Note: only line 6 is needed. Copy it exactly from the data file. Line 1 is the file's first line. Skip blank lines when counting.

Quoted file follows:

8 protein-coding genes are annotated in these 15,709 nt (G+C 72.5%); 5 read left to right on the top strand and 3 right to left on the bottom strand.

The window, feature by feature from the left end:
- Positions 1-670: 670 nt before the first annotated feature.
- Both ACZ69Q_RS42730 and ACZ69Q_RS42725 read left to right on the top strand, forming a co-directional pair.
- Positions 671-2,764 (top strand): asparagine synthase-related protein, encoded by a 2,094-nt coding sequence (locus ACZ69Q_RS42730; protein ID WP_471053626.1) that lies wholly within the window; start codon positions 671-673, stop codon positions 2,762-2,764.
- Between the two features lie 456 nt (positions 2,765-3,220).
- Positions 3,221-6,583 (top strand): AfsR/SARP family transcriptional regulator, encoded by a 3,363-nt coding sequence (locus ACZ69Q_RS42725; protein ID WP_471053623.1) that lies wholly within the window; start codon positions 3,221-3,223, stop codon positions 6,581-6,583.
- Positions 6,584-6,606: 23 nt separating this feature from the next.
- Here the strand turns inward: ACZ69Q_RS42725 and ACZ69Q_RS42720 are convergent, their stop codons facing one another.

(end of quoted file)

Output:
- Between the two features lie 456 nt (positions 2,765-3,220).